The myth of Linux being hard to use


I have been hearing this lately, an age old argument or myth that Linux is so much harder to use then windows that only computer geeks can use it or understand it. This is simply not true. The Linux environment’s we know today, are much different then the Linux environments we used in the 90’s. Sure graphical desktops were available, but the installs and user experience didn’t lean towards the average person. 

This has changed and there are many different desktop environments available for Linux. A few would include Unity, the GNOME 2.x series was used by default on Ubuntu, Fedora, Debian, and most other big Linux distributions, However, GNOME 3 now supports extensions that can add many missing desktop features, including a taskbar. GNOME 3 is a slick desktop that takes advantage of the graphical effects available on multiple computers. It works similarly to Unity in some ways, with a full-screen application launcher.

unity

KDE and GNOME were the two most popular Linux desktop environments. KDE has always been more complex than GNOME, packing in many more configuration options and features. It’s a bit more Windows-like than the other desktop environments here, coming with a single taskbar on the bottom of the screen that includes a menu, quick launch-type icons, a taskbar, a notification area, and a clock. The typical layout of a Windows taskbar before Windows 7.

kde

Xfce is a lightweight desktop environment. It was once very similar to GNOME, but with GNOME 3 striking out in a different direction, Xfce now has its own identity, a more traditional Linux desktop environment that’s similar to GNOME 2.

xfce

Cinnamon was developed for Linux Mint. It’s based on GNOME 3, so it uses up-to-date libraries and other software. It takes that software and tries to create a more traditional-looking desktop with it.

cinnamon-desktop

MATE is a fork of the original GNOME 2 that aims to preserve GNOME 2, continually updating it so it will work on modern Linux distributions. MATE has also seen some new features, but the main purpose of MATE is to give people who like GNOME 2 the opportunity to install it on new Linux distributions. It’s officially supported along with Cinnamon in Linux Mint, where it’s given a place as a default choice.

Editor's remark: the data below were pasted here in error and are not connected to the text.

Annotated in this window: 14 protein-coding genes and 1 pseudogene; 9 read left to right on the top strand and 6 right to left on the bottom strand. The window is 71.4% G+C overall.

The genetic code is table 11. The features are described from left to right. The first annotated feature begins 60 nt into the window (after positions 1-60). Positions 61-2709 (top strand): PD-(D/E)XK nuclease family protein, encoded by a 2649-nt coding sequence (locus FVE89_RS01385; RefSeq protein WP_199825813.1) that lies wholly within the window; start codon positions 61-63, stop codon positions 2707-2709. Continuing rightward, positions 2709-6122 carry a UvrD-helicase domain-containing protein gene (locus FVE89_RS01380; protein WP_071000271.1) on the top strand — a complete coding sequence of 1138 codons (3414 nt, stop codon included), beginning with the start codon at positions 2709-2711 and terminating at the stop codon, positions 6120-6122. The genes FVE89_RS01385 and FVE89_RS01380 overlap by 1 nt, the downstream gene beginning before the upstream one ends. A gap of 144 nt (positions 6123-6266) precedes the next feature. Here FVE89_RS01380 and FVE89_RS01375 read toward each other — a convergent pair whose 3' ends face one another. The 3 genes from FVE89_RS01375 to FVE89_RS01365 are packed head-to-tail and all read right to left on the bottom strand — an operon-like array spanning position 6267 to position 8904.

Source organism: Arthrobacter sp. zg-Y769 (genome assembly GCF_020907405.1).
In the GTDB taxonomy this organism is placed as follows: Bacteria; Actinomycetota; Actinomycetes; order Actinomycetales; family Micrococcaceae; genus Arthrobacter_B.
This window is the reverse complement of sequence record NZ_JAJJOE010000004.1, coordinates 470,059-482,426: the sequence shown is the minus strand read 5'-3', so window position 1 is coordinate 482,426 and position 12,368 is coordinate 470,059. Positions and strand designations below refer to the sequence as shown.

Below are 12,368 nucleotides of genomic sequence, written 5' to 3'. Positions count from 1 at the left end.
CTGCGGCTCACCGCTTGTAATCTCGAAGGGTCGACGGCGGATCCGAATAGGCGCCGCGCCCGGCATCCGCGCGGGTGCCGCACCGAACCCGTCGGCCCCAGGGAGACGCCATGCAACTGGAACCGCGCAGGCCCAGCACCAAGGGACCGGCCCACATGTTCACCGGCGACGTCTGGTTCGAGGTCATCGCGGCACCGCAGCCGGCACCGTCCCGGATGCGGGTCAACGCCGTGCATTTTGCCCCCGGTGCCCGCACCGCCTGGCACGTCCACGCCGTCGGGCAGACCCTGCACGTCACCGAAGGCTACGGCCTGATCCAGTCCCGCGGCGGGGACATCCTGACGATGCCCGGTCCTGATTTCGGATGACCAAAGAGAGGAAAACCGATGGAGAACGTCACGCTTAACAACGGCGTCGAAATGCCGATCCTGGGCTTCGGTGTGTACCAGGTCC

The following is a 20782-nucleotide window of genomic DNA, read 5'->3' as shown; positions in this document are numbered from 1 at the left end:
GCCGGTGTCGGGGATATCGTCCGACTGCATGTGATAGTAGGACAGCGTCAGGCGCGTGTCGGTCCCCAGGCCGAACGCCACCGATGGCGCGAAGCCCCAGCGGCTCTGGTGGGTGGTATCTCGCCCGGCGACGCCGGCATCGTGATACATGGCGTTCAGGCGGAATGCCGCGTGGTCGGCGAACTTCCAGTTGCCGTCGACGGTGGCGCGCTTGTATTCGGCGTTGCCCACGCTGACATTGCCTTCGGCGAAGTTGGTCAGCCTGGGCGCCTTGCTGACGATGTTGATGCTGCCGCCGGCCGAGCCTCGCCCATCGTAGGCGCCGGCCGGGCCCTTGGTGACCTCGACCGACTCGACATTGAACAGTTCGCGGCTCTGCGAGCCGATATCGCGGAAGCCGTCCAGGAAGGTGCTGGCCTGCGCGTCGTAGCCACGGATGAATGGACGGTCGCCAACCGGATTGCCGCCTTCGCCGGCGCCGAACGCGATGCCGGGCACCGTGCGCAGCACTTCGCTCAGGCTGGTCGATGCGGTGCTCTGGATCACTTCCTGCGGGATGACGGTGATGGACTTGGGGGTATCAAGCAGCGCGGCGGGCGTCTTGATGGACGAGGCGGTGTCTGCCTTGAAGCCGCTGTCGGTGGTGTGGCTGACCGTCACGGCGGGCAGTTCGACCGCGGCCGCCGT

mate

If you don’t think Xfce was lightweight enough, try LXDE. It’s focused on being as lightweight as possible and is designed for older computers, netbooks, and other systems with low hardware resources. It includes all the standard desktop features.

lxde

With the software available today, Linux can be used as an alternative to Microsoft Windows.  There is OpenOffice if you need those applications locally available on your desktop, or you can still use MS Office on-line.

Games can still be played, even 3d Games.  Many of them require configuration using WINE or Cedega, even Play-On-Linux which has pre-set configurations for games running on Linux.  By installing Google for Linux, you can still use all your favourite internet games, facebook, and all your other favourite sites.

There are many software alternatives to programs like Photoshop, Linux has Gimp which is freely available.  For video editing there is Open-Shot which also supports Chroma Key, or “green screens” if you prefer.   For 3D software applications, there is Ogre3D and many more….

As for updating, Linux seems to be easier for every person I setup with it.  In Windows you click windows update or set it up automatically, which you can do for Linux as well, however, rarely requires a reboot.  Also with the Software Center, or Synaptics Package Manager not only can you do updates with them, but you can browse for other software applications that are freely available.

All of the feedback I have received from my clients, has always included that their computers haven’t crashed, and they haven’t seen any blue screens since they switched.  They speak of how their computers don’t slow down like they used to, and have never been happier with their computers.  It has also saved them money, because they have had less service calls, to fix their issues.

Does this answer that age old question? Does this solve the myth? I’m not sure, but from where I sit, it seems that both options are valid, and it is purely based on the perception of the individual user.

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